The Department of Transportation (DOTr) said Thursday the “no vaccination, no ride” policy in public transportation in the National Capital Region was aimed at avoiding total lockdown experienced in the early months of the COVID-19 pandemic in 2020.
The DOTr statement came amid rising opposition to restrictions on people’s mobility in Metro Manila, where nearly 13 million of the 110 population live and work, following the increasing infections daily in the national capital, breaching the 30,000 mark each day since January 1.
The DOTr said such a shutdown might occur if more public transport personnel tested positive for COVID-19.
“We are doing everything we can to maintain and keep our public transport operations safe and running. It will be a much heavier burden for commuters if we experience a repeat of public transport closures,” the DOTr said.
“If we do not act now, all industries and business sectors will be severely affected. Either the businesses will minimize workers, cut down on some parts of their business, retrench employees, or shut down to cut down on losses or pay off debts,” it added.
The department made the statement following criticisms for the policy’s legality and discrimination against unvaccinated individuals.
The policy requiring full vaccination against COVID-19 in public transport is not discrimination but a means to protect public health, the agency said.
“We would also wish to assure the public that the implementation of the said policy will be both tolerant and firm,” the DOTr said.
The policy’s legal basis includes the DOTr’s department order, the recent resolution by the Metropolitan Manila Development Authority, and the ordinances issued by all local government units (LGU) in the NCR that limit the mobility of the unvaccinated.
“To be clear, there is no directive to prohibit travel. Unvaccinated individuals are allowed to travel by using other means aside from public transport. Even the Department Order of the DOTr has exceptions,” the DOTr said.
It said the policy did not violate Republic Act 11525 which states that vaccine cards shall not be considered as an additional mandatory requirement for educational, employment and other similar government transaction purposes.
“Access to public transportation is not among those enumerated in the prohibition. The Administrative Code prevails, which mandates DOTr to provide safe transportation services to the general public,” the DOTr said.
Beginning Monday, only fully vaccinated individuals will be allowed to take public transportation in Metro Manila.
Exempted from the policy are individuals with medical conditions that prevent full COVID-19 vaccination and those who will procure essential goods and services as evidenced by a medical certificate or a barangay health pass.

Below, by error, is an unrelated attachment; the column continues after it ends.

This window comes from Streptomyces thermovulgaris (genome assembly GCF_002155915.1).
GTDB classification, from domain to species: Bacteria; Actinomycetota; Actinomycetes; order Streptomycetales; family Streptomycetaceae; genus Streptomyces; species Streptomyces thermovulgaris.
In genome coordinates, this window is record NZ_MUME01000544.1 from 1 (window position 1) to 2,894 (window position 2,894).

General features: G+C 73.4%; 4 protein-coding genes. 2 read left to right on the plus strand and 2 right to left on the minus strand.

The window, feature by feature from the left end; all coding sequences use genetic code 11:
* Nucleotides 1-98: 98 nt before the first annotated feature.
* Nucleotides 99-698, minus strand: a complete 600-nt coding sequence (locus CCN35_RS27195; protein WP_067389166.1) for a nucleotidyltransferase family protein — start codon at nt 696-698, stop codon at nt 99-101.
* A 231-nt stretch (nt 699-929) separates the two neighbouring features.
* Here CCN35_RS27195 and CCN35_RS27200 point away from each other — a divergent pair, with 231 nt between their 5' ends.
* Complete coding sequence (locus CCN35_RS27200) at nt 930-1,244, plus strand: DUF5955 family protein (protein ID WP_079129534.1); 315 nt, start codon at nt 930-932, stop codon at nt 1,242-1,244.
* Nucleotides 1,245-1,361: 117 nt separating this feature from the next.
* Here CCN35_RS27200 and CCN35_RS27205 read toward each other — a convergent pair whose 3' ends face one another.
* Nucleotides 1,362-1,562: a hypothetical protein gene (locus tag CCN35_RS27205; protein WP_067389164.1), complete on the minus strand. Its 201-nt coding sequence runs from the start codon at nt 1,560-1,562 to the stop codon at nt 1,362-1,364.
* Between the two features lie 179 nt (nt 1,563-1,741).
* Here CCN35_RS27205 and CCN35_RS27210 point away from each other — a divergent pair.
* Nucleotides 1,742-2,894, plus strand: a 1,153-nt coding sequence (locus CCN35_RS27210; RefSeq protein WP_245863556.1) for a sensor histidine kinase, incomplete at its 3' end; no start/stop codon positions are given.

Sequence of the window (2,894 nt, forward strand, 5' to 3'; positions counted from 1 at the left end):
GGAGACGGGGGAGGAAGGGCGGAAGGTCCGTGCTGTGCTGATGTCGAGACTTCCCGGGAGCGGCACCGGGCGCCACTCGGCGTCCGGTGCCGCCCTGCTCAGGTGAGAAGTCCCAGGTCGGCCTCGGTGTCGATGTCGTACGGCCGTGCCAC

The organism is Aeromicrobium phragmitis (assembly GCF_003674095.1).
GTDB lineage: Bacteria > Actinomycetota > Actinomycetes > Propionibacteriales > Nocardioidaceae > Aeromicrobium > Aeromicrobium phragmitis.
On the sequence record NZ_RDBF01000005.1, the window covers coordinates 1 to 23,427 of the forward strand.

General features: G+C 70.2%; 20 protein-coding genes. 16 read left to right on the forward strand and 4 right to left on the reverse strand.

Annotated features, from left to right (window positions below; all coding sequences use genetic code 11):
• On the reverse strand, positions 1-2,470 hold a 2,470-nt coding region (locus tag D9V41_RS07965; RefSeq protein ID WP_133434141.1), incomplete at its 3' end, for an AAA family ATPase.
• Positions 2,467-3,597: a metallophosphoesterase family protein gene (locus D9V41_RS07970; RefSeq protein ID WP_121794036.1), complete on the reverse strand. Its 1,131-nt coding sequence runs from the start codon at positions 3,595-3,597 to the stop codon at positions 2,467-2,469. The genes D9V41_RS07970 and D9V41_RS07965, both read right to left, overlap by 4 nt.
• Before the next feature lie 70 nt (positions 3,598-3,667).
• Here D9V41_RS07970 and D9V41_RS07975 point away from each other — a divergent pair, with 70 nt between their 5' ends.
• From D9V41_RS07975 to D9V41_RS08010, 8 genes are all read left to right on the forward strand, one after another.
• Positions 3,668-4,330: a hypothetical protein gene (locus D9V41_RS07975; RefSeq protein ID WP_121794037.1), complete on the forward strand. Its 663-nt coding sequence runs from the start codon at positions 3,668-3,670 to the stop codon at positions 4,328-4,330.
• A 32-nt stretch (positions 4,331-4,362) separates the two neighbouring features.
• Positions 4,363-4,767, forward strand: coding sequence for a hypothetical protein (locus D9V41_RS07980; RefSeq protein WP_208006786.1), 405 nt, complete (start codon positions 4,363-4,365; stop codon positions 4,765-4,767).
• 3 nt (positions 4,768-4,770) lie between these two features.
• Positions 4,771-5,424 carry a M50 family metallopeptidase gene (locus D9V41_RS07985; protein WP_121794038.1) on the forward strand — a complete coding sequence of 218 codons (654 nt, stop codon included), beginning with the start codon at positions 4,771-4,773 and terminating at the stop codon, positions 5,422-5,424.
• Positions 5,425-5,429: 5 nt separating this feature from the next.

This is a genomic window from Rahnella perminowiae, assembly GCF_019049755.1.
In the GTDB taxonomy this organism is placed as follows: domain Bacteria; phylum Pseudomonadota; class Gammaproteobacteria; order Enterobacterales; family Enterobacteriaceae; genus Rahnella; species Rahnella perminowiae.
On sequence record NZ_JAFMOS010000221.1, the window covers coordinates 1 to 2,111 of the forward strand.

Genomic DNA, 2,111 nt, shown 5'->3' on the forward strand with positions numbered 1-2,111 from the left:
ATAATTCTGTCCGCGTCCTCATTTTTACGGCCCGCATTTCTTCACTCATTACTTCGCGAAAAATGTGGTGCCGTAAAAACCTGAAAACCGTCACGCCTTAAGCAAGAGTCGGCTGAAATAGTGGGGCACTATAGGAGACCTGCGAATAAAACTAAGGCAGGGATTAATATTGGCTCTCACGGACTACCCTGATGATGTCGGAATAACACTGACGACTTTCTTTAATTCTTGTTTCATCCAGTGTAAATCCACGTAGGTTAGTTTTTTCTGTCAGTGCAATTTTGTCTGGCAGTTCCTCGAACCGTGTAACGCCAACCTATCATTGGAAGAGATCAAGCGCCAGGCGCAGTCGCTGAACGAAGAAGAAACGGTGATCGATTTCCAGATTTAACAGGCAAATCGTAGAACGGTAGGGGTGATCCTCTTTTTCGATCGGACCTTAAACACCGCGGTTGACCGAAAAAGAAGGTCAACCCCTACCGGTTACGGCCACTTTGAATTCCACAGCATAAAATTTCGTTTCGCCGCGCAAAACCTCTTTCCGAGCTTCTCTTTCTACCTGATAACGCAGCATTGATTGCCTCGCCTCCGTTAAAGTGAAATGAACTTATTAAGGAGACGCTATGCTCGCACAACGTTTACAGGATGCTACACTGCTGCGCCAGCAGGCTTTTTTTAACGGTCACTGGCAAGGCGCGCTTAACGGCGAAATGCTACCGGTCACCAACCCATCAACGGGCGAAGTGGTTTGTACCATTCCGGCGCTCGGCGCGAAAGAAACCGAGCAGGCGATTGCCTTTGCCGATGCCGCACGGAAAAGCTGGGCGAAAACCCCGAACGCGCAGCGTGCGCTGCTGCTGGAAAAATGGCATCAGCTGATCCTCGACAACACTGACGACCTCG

Meanwhile, Senate President Vicente Sotto III said there should be designated coaches or buses in trains or in public utility buses for riders who are not yet vaccinated against COVID-19.
“There should be no discrimination among the riding public,” said Sotto who is running for vice president under the Narionalist People’s Coalition.
“There are many options, but to destabilize the means of transportation of our people should not be the only option. Think. Explore. There are plenty of other ways to fight the pandemic,” he added.
Senator Joel Villanueva said any policy on public transportation should primarily focus on the welfare of commuters, a large portion of whom are workers going to and from their places of work and their homes.
He said an all-out ban on unvaccinated individuals in public transportation – with little to no viable alternative options – would only create resentment and animosity, warning this would only discourage them to get vaccinated.
For Sen. Nancy Binay, she questioned how the DOTr could implement this policy.
“We recognize that transmissions can easily spread in enclosed settings like trains and buses, but retrofitting PUVs is the more practical approach since COVID is now part of our life,” Binay said.
Reacting on the same issue, Sen. Panfilo Lacson said it begged the question — “Are there enough vaccine doses available even for the willing? If not, it’s unfair.”
“Indiscriminately punishing even the willing but have no choice due to government shortcomings in providing for their protection should first be taken into consideration before taking a drastic action of possibly denying those people their means of livelihood to feed their families,” noted the standard bearer of the Partido Reporma in the upcoming elections.
Albay Rep. Joey Salceda, chair of the House committee on ways and means, said the issuance was clearly “out of line with the most fundamental right to mobility.”
“The point of vaccination is to ensure that we can keep the economy open. With 58 million Filipinos still without vaccines, restricting their mobility is nowhere near allowing the economy to operate,” Salceda said.
“Before restrictive policies, we have to guarantee that anyone who wants a vaccine can get one. As such, the means to get a vaccine have to be widely available and with a special preference towards the poor. Otherwise, it could deny access to basic public services among the poor who want to get vaccinated, but whose LGUs have not reached them yet,” Salceda said.
Assistant Minority Leader and ACT Teachers Rep. France Castro said public transport was a public utility and should not be denied to anyone who needed access to it.
“This policy is simply absurd, unconstitutional, anti-poor and discriminatory,” Castro said in a statement.
“Instead of barring unvaccinated people from using public transport, why won’t the DOTr instead provide free rides to vaccination sites and help the government educate people and curb vaccine hesitancy?”